We are a developmental neuroscience research lab based in the Center for Mind and Brain at UC Davis.
Our work focuses on identifying brain-behavior relationships in socio-emotional information processing, and investigating developmental shifts in neural circuitry to understand the emergence and maintenance of psychopathology during adolescence.
To study this, we examine behavioral and neural correlates of affective processing as it relates to social and non-social stimuli. We are interested in understanding associations among social contextual risk, protective factors, and neural mechanisms that are associated with 3 common forms of psychopathology in adolescence: anxiety, depression, and substance use.
Overarching questions of our research include:
- What concurrent and longitudinal patterns of brain function and structure can help us to identify which adolescents are at the greatest risk for developing psychopathology?
- How do individual differences, social settings and environmental factors operate in conjunction with neural responses to emotionally-salient stimuli to predict psychopathology?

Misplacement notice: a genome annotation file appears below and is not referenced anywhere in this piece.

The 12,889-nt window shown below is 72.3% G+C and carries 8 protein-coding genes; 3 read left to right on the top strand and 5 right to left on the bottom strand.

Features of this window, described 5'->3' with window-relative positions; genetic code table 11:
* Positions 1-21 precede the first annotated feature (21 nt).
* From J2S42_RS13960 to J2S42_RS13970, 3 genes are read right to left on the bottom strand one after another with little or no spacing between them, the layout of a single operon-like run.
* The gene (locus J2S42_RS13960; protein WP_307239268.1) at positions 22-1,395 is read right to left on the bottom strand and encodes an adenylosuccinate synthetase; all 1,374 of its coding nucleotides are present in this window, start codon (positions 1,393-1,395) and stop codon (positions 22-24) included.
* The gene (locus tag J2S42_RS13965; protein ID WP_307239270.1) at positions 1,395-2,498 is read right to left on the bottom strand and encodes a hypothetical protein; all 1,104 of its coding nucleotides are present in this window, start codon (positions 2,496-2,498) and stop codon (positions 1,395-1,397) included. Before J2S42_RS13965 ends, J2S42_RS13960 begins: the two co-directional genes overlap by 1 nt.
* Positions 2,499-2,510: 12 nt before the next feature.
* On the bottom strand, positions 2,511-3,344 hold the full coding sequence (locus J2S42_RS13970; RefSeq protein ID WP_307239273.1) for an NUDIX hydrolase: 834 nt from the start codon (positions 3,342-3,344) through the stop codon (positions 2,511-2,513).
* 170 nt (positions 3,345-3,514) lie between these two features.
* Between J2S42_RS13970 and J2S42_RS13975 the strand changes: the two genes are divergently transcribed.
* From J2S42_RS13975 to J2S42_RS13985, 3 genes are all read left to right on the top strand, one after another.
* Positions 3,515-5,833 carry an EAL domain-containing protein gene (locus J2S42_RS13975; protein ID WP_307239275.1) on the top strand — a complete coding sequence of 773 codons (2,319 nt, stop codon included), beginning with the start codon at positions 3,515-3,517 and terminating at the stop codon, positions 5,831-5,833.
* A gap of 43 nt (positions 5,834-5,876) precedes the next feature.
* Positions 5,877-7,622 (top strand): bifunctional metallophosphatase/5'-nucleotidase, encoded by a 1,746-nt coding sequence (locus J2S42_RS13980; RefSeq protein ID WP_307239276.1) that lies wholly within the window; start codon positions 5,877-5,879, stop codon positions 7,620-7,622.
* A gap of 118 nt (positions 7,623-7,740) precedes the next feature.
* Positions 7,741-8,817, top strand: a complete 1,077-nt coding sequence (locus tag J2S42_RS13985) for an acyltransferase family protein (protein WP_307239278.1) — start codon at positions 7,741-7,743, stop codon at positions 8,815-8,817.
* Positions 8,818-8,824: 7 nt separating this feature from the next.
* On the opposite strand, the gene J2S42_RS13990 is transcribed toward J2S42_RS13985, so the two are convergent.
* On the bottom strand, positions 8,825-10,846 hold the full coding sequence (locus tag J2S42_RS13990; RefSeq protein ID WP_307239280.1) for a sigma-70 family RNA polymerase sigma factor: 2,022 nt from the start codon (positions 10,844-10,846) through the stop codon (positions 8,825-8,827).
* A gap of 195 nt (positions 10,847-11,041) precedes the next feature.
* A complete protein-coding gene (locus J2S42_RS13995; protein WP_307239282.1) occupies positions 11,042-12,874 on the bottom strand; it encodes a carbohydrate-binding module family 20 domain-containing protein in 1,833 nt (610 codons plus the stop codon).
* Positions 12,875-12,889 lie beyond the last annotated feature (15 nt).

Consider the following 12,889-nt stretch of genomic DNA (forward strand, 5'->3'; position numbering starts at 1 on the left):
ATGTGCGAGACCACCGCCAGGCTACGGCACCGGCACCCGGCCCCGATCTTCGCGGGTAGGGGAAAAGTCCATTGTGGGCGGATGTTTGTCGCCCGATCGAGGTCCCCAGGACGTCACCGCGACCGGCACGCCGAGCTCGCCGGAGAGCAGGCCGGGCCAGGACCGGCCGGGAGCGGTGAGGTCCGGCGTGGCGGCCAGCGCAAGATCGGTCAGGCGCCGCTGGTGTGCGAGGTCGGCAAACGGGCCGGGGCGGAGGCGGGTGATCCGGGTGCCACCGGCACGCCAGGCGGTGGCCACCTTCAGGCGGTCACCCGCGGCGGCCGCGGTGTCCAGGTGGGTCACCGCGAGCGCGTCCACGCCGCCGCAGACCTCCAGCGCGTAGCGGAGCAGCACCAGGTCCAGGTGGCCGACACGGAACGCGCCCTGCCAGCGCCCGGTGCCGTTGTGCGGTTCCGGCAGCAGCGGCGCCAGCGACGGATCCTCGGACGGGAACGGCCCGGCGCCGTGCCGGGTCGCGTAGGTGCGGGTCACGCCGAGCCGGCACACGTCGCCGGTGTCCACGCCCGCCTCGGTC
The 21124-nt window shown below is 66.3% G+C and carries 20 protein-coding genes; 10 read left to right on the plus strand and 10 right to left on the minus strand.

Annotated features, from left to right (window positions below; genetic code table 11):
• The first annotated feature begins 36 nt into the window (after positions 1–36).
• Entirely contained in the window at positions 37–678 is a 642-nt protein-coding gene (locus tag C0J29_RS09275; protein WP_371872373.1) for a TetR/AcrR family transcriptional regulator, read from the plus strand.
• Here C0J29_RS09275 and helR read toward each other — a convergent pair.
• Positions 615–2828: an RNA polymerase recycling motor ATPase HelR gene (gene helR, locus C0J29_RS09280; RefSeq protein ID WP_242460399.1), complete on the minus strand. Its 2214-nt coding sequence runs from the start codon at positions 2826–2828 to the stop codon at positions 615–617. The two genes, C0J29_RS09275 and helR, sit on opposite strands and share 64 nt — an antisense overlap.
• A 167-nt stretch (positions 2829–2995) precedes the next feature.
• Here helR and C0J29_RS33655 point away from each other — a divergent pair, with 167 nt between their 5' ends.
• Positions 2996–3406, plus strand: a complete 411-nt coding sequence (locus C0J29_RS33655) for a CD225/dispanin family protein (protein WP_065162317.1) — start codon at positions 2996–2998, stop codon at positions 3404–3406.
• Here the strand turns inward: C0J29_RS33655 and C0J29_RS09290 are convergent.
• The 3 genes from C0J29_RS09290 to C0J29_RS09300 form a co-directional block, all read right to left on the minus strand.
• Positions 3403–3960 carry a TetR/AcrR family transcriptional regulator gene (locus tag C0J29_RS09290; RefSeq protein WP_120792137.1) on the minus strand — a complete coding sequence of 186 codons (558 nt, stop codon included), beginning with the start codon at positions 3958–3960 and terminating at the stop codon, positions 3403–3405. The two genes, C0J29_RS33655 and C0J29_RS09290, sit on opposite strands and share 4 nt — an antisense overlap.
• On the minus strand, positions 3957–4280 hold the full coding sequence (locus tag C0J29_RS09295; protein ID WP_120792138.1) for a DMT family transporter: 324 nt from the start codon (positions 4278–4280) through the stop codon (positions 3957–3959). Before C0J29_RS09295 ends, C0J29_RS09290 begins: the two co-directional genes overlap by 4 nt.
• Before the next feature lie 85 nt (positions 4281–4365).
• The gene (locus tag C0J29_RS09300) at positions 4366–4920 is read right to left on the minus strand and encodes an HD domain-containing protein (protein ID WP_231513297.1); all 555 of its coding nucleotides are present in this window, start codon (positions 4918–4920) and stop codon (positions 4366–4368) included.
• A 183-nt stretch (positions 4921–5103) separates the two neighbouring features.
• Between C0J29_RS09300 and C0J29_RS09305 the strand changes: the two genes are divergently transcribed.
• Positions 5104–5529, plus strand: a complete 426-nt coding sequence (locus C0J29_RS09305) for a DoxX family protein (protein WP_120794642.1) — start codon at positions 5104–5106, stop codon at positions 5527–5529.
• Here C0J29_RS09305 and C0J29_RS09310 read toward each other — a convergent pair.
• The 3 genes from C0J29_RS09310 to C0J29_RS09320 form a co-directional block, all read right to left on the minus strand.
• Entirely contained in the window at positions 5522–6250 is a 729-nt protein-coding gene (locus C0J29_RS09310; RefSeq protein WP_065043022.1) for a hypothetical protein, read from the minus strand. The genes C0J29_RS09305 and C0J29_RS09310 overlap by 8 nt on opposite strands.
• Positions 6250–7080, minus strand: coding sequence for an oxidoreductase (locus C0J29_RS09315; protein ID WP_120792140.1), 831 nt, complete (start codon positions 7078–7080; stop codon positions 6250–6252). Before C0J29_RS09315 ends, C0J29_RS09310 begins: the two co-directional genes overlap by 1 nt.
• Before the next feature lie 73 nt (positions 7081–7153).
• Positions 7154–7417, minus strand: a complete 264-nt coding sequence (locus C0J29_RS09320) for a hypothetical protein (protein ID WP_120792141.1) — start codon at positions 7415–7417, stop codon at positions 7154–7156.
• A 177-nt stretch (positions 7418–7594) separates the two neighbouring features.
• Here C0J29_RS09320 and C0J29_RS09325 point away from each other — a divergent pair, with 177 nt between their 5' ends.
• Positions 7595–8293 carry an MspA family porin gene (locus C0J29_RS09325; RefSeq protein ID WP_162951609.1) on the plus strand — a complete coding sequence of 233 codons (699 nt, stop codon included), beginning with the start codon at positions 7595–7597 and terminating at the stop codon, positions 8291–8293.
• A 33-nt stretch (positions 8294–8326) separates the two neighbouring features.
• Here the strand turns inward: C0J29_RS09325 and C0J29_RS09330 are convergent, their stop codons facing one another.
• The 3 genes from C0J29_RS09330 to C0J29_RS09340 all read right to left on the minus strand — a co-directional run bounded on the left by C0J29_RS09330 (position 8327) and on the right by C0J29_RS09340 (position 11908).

- How do these processes unfold in typical development and change with age or vary by gender?
Take a look around to learn more about our current projects, people in our lab, and how YOU can get involved!
Current Projects at a Glance
(click to learn more!)
This sub-study investigated neural and physiological mechanisms of mental health development, from a larger 10-year longitudinal study of Mexican-origin children and their families.
Pittsburgh Girls Study
Neural Mechanisms of Nutrition and Socio-emotional Development among Children in Ghana
Center for Mind and Brain
With our lab spaces at the Center for Mind and Brain, there are unique opportunities for research and collaboration with other scientists. Check out the video below, and the Links and Resources page for more information!